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Federal court blocks administration from deporting “Dreamers”

November 13, 2018 46 2 No Comments


A ruling on Thursday by the Ninth Circuit Court of Appeals has blocked President Trump’s efforts to rescind DACA protections, the 2012 policy protecting those who were brought to the United States illegally as children from being deported. The panel of three judges upheld a preliminary injunction against the measure by a lower court, one which the administration had sought to override by appealing directly to the Supreme Court. The Ninth Circuit Court has dealt the administration a number of blows over the course of the past two years, and Republicans often accuse the court of maintaining a political bias. The ruling is a major victory for the more than 700,000 immigrants who are able to live and work in the United States because of DACA, who would otherwise almost certainly face deportation to their parents’ home countries – places which they in many cases do not know.

The decision offered a harsh rebuff of the Trump administration’s attempt not only to scrap DACA, but to argue that the courts had no jurisdiction in the matter. Judge Kim McLane Wardlaw wrote in the opinion that the DACA policy was originally enacted to avoid the “cruelty and wastefulness of deporting productive young people to countries with which they have no ties,” and that the new administration had arbitrarily decided both that DACA was illegal from the outset that its legality was not subject to review by the judicial branch.

“With due respect for the Executive Branch, we disagree,” Wardlaw wrote. “The government may not simultaneously both assert that its actions are legally compelled, based on its interpretation of the law, and avoid review of that assertion by the judicial branch.”

The Justice Department issued a statement expressing its intent to continue the legal battle. “While we are disappointed with today’s ruling, we are pleased that the court has finally acted and that the Supreme Court now can consider our petition for review,” said department spokesperson Steven J. Stafford. Stafford added that the department looked forward to “vindicating [its] position before the Supreme Court.” The department had submitted a petition for review to the Supreme Court a few days prior to the ruling in an attempt to outstep the appellate courts. While the Court did not weigh in before Thursday’s decision, it had rejected a similar petition in February – prior to the appointment of Justice Kavanaugh – in order to allow the appeals process to play out.

It does seem like the success or failure of the DACA program, and the fate of the hundreds of thousands of people it protects, will eventually be decided by the Supreme Court. The case, as it stands, is made up of three separate cases brought by California, the University of California, and a group of people protected by DACA, often referred to as “Dreamers.” The various plaintiffs argued that the administration’s attempt to bring a summary end to the program violated the equal protections clause of the Constitution, because of its targeted impact on Latinos.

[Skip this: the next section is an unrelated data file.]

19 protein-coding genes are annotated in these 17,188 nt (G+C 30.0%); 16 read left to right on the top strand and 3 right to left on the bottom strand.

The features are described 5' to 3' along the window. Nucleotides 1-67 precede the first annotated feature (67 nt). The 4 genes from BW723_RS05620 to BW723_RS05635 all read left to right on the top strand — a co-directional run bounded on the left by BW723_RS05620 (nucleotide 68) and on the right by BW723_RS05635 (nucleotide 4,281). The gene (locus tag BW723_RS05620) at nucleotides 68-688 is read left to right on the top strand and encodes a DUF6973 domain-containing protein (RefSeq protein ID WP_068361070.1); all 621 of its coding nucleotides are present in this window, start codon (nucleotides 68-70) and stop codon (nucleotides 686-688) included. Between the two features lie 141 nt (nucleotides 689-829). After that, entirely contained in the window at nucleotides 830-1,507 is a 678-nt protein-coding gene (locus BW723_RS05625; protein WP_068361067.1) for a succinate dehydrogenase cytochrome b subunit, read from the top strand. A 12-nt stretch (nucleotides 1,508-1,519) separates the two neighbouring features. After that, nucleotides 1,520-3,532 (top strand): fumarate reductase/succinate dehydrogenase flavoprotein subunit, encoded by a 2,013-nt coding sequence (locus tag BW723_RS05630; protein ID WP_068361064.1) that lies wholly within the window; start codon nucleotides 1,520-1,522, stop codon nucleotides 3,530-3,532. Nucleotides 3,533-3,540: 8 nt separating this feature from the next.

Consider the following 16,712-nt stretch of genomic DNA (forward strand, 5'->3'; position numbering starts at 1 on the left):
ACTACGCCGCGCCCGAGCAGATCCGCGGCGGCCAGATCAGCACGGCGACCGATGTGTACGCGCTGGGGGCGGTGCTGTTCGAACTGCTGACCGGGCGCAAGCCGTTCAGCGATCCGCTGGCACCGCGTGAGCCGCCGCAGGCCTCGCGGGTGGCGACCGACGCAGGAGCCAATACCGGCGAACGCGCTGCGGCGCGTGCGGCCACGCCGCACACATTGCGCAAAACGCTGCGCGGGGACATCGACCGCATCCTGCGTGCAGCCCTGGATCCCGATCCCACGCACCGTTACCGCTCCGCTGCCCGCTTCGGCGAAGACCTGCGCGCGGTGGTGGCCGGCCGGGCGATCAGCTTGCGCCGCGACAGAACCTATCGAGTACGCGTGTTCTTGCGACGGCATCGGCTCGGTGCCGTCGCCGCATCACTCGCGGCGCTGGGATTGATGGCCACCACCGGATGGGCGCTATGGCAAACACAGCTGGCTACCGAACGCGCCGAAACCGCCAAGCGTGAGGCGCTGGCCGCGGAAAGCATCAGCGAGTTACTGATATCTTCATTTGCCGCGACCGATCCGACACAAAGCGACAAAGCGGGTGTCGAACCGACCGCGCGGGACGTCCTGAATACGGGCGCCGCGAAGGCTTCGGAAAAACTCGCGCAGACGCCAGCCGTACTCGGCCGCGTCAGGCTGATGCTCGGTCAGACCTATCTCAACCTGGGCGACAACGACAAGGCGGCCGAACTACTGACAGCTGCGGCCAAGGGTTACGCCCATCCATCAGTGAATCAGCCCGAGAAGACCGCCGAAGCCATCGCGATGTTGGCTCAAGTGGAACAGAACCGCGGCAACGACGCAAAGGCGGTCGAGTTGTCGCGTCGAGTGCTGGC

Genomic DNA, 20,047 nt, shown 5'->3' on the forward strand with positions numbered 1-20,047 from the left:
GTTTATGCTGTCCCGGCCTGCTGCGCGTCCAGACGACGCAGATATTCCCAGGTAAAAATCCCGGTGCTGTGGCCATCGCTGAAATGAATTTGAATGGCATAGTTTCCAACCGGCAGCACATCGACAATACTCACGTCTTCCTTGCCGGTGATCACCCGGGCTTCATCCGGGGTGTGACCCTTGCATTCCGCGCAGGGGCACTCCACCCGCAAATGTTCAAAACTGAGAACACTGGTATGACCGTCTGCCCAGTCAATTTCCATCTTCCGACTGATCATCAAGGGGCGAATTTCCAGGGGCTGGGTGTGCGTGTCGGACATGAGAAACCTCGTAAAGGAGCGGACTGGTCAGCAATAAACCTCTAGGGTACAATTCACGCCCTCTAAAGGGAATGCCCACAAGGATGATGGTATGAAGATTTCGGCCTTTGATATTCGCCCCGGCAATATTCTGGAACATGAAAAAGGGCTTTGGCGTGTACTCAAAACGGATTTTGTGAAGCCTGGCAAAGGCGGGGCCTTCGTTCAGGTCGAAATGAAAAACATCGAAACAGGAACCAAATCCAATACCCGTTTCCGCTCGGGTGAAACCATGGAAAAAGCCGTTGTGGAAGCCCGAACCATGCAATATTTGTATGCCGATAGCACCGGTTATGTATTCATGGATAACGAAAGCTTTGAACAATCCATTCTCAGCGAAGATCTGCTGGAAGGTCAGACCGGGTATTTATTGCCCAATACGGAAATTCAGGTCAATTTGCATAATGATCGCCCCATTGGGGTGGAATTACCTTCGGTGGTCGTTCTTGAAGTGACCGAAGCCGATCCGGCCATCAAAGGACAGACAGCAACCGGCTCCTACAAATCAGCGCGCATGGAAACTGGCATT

Deputy Assistant Attorney General Hashim Mooppan argued that the Trump administration was not compelled to take into account who the termination of the program would affect, because the program itself was the product of illegal executive action under Obama. “It’s a question of an agency saying, ‘We’re not going to have a policy that might well be illegal.’ That is a perfectly rational thing to do,” he said during a hearing in May.

Rights groups celebrated the victory which, while far from conclusive, has stretched out the process and made it all the more difficult for the administration to succeed in its efforts. “We’ve always known: Trump’s decision to kill #DACA was wrong and that his sole motivation was to deport 800,000 people of color,” said the Dreamers activist group United We Dream Action on Twitter. “Today, it has been reaffirmed by another Federal Court. #HereToStay.”

“Nobody in the country is suffering because of the presence of young people. There’s no imperative,” said Mark Rosenbaum, who represented a group of the plaintiffs. “This is just cruelty that serves no national purpose.” Mr. Rosenbaum also argued that the administration’s attempt to skip the the appeals process was unprecedented in cases that did not have some bearing on national security.

According to California’s attorney general, Xavier Becerra, the state is home to one quarter of all DACA-protected people nationwide. Becerra, along with the attorneys general of Maine, Maryland, and Minnesota, argued the case on behalf of his state. He pointed out that the injunction itself had already been a success because it had forced the federal government to continue processing people’s DACA renewal applications in January, something it had temporarily stopped doing. “We want all Americans and all Dreamers to know that whatever comes next we will continue to fight on their behalf to ensure that they can remain as working, contributing members of our society,” he said.

DACA was enacted by President Obama in 2012 amidst frustration that Congress had not managed to pass equivalent legislation. Designed to protect people who grow up in the United States from being arbitrarily deported, the program allows immigrants to live and work in the country so long as they maintain a clean criminal record and meet certain education requirements. It does not offer a path to citizenship.

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